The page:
September 7, 2014

A HANDY RULE OF THUMB (self-reference alert)

4 Signs You Need to Take a Mental Health Day (JESSICA STILLMAN, 8/26/14, INC)
  
Here's the good news about mental health and the workplace: It's starting to get more of the attention it deserves. Thanks to pioneering journalism and stigma-busting public discussion of mental health issues by members of the entrepreneurship community, the toll starting a business can take on your mental health and the seemingly high prevalence of struggles with depression among founders are starting to come out in the open.

But while more and more people are willing to talk about and prioritize their mental health, many remain unwilling to actually even take the smallest steps to safeguard their sanity, reports Drake Baer on Business Insider recently.

"Lots of folks get cold feet when it comes to taking that needed three-day weekend," Baer writes before offering common excuses we give ourselves for not taking the time we need to maintain our mental balance--such as fears it will hold back our careers or misguided notions that those with a bit of scheduling flexibility (aka freelancers and entrepreneurs) don't need to take time to themselves in the same way regular employees do.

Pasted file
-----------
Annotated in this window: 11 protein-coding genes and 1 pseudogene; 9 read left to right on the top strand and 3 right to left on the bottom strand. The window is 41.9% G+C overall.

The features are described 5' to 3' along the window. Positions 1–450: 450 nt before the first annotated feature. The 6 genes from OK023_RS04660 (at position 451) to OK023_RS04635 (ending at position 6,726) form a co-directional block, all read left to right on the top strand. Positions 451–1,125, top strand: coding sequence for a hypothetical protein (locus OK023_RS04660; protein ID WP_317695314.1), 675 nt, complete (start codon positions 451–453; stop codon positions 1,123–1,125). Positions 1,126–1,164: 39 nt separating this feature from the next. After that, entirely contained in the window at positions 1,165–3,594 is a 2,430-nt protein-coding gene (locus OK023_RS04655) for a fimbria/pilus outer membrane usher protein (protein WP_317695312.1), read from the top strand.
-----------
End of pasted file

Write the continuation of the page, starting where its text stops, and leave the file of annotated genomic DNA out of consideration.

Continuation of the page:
But the simple truth is almost all of us need to schedule special time to unwind and de-stress every once in awhile, according to a recent pieces on Fox News from health writer Laurie Tarkan. The article is a sort of guide to taking a mental health day, including suggestions on exactly how best to spend your hours off and how to update colleagues and clients on what you're up to.

Among her practical advice is a helpful list of warning signs that you're dangerously close to running on empty and it might be time for you to consider adding a mental health day to your calendar, gathered from workplace health expert Brandon M. Smith.

Given that one of the effects of overwork is impaired judgment, I like to have a neutral signal to myself that it's time to take some time off.  So I try not to ever have 60 hours more in earned time saved up than I can roll over for the year.  Of course, this year the company raised the number of hours we can roll over to 80--we're Puritans, no one takes time until they have to--so you really have to burn some before you get to 140 banked or you're a liability in the workplace. 

Posted by at September 7, 2014 8:22 AM
  

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